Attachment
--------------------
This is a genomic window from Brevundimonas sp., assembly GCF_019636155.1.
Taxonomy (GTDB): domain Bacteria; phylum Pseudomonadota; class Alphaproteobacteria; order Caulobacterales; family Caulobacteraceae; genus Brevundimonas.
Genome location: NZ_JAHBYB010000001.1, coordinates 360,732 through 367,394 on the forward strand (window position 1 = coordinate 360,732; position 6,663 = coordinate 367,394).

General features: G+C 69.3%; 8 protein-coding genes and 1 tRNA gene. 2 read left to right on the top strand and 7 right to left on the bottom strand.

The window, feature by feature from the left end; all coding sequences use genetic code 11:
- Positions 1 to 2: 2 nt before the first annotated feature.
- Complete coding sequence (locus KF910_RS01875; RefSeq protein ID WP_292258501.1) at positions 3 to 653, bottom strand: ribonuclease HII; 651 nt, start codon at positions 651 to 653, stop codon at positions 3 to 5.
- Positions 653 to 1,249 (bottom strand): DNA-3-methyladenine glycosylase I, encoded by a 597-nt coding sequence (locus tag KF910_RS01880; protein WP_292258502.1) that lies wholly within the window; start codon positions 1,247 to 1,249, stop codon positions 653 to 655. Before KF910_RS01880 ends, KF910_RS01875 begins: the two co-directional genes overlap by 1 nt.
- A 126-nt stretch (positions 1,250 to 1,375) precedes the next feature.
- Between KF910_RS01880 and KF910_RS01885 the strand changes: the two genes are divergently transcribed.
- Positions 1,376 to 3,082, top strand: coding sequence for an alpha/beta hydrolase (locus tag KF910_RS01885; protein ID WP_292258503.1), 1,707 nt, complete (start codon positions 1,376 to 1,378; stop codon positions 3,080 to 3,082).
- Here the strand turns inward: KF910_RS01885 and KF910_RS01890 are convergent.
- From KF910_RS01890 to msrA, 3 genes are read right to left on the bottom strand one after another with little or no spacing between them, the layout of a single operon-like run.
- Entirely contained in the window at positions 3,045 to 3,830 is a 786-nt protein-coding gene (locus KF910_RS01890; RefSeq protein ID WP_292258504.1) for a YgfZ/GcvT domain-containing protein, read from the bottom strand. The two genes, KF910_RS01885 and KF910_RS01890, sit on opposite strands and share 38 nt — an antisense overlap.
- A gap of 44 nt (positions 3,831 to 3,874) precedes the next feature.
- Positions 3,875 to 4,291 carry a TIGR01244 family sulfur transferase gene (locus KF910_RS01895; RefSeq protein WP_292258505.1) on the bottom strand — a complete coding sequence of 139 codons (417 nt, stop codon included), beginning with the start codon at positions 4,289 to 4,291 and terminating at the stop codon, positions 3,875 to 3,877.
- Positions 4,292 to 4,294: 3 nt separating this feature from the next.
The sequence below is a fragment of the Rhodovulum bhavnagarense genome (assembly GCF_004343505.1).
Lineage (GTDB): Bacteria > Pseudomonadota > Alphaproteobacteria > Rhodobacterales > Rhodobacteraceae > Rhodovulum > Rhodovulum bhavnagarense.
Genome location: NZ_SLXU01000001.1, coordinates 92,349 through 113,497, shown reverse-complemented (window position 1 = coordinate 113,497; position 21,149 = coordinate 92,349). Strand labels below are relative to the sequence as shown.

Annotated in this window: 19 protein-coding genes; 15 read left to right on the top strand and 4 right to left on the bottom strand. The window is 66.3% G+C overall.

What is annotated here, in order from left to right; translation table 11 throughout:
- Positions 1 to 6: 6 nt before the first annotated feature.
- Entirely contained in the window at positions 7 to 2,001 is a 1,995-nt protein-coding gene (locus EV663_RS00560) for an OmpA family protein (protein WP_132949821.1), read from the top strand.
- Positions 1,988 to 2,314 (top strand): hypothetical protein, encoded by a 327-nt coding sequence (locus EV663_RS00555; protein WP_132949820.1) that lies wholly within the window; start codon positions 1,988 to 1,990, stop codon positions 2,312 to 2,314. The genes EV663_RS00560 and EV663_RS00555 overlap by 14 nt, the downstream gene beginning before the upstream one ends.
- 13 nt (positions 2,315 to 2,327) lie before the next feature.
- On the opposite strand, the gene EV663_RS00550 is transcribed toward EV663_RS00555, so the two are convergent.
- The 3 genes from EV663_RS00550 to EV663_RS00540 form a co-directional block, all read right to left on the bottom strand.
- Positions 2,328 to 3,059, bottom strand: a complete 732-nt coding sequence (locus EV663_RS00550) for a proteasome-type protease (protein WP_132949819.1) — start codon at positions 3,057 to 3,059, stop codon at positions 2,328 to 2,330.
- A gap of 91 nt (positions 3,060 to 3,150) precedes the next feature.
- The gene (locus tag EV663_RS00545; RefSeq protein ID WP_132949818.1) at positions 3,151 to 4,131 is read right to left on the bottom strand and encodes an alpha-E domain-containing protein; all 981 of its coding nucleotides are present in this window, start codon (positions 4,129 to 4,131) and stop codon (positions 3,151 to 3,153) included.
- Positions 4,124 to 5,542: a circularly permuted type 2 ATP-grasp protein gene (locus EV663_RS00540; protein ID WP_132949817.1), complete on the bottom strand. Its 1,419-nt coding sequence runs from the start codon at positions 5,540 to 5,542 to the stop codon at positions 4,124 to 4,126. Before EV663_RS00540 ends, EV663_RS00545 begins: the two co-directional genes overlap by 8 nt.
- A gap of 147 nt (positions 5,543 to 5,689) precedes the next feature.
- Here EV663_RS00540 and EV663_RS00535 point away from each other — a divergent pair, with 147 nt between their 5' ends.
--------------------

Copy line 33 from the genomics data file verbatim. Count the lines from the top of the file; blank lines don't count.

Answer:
- A gap of 147 nt (positions 5,543 to 5,689) precedes the next feature.